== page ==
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Psychoneuroendocrinology. 2007 Sep-Nov;32(8-10):991-9. Epub 2007 Sep 7.

Elevated morning serum interleukin (IL)-6 or evening salivary cortisol concentrations predict posttraumatic stress disorder in children and adolescents six months after a motor vehicle accident.

Author information

1
First Department of Pediatrics, Athens University Medical School, Aghia Sophia Children's Hospital, Athens, Greece. ppervanid@med.uoa.gr

Abstract

BACKGROUND:

This study examined prospectively the activity of the hypothalamic-pituitary-adrenal axis, the sympathetic nervous system and inflammatory factors in children shortly after a motor vehicle accident (MVA) in relation to later posttraumatic stress disorder (PTSD) development.

PATIENTS AND METHODS:

Fifty six children, aged 7-18, were studied after an MVA and 1 and 6 months later; 40 subjects served as controls. Morning serum cortisol and interleukin (IL)-6 and plasma catecholamine concentrations were measured within 24h after the event. Salivary cortisol was measured 5 times at defined time points during the same day. PTSD diagnoses 1 and 6 months later were based on K-SADS interview.

RESULTS:

Morning serum IL-6 concentrations, measured within the first 24h after the accident, were higher in children that developed PTSD 6 months later than those who did not and those of the control group. Longitudinal IL-6 measurements revealed normalization of IL-6 in the PTSD group, while no differences between the three groups were detected 1 and 6 months later. Evening salivary cortisol and morning serum IL-6 after the accident were positively inter-related (r=0.54, p<0.001) and in separate regression analyses both predicted PTSD development 6 months later. In contrast, morning serum IL-6 did nor correlate with morning serum or salivary cortisol concentrations.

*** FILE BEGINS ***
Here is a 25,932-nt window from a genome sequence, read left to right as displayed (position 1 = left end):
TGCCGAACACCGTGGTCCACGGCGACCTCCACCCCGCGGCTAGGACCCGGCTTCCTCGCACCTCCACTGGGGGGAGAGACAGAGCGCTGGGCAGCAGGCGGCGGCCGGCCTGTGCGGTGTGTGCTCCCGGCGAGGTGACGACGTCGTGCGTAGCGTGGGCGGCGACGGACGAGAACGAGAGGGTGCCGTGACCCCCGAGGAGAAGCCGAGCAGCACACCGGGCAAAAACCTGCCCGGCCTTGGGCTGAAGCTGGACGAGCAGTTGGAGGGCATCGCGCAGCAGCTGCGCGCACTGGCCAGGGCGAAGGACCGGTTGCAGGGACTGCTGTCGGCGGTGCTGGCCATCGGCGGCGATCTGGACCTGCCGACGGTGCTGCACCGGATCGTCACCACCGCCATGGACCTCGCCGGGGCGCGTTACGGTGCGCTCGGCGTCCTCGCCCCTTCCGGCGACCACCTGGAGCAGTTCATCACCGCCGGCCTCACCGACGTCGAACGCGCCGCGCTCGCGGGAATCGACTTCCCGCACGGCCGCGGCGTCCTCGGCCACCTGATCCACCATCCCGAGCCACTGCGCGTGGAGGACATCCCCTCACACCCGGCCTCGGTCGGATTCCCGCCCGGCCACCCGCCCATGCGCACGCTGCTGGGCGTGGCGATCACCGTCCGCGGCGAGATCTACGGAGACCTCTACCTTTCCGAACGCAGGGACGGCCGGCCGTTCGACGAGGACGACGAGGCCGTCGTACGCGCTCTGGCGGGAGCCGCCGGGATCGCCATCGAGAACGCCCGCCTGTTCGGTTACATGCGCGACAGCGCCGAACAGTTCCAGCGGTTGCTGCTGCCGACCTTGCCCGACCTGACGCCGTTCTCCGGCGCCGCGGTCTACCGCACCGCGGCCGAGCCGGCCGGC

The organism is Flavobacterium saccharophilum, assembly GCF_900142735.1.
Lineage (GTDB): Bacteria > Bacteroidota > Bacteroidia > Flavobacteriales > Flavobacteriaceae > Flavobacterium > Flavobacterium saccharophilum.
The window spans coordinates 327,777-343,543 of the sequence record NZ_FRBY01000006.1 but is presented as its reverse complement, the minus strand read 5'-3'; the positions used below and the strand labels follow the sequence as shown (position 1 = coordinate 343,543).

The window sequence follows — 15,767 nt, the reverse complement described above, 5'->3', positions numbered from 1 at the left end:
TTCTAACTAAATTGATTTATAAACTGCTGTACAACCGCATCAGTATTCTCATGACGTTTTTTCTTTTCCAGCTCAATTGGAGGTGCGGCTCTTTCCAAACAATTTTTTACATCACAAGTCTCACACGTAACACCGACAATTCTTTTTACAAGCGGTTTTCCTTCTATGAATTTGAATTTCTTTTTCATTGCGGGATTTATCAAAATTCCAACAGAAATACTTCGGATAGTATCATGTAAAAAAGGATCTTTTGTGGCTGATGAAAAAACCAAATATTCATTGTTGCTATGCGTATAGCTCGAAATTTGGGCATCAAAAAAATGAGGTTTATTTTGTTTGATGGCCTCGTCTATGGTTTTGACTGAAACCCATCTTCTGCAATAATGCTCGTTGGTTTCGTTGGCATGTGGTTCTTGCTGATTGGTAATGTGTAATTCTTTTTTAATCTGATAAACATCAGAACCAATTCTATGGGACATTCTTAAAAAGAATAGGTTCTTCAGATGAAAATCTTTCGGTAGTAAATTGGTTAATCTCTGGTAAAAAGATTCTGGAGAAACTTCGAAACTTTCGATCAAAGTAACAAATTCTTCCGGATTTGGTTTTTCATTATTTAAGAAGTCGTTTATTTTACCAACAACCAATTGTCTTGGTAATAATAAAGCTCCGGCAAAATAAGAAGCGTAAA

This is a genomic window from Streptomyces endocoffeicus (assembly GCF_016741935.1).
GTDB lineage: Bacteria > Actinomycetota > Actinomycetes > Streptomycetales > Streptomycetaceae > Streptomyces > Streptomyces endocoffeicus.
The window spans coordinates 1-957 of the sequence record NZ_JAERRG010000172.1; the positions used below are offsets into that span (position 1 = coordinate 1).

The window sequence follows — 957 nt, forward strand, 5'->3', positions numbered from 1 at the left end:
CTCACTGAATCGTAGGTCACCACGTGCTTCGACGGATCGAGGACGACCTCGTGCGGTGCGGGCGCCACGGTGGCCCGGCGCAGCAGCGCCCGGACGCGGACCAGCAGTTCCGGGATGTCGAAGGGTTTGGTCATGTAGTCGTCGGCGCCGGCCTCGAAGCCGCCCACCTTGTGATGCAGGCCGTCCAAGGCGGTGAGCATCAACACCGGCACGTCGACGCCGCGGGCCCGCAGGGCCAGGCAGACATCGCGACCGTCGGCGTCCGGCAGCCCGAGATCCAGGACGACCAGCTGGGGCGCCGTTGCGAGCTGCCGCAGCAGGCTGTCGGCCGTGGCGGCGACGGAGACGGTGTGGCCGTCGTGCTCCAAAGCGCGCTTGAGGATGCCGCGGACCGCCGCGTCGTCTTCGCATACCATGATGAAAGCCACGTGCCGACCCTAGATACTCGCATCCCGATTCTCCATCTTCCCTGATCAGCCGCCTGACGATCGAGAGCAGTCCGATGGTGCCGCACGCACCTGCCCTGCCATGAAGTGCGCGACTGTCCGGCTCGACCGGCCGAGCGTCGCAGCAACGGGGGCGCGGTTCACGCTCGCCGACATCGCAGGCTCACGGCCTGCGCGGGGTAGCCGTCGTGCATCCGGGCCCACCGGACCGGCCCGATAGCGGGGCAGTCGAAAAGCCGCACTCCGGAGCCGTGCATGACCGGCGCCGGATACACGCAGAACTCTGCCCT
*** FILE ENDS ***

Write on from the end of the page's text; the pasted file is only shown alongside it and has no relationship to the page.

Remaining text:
CONCLUSIONS:

Immediate posttraumatic alterations in neuroendocrine or inflammatory factors-increased evening salivary cortisol and/or increased morning serum IL-6 concentrations-are involved in subsequent PTSD development in children and adolescents.

PMID:
17825995
DOI:
10.1016/j.psyneuen.2007.07.001
[Indexed for MEDLINE]

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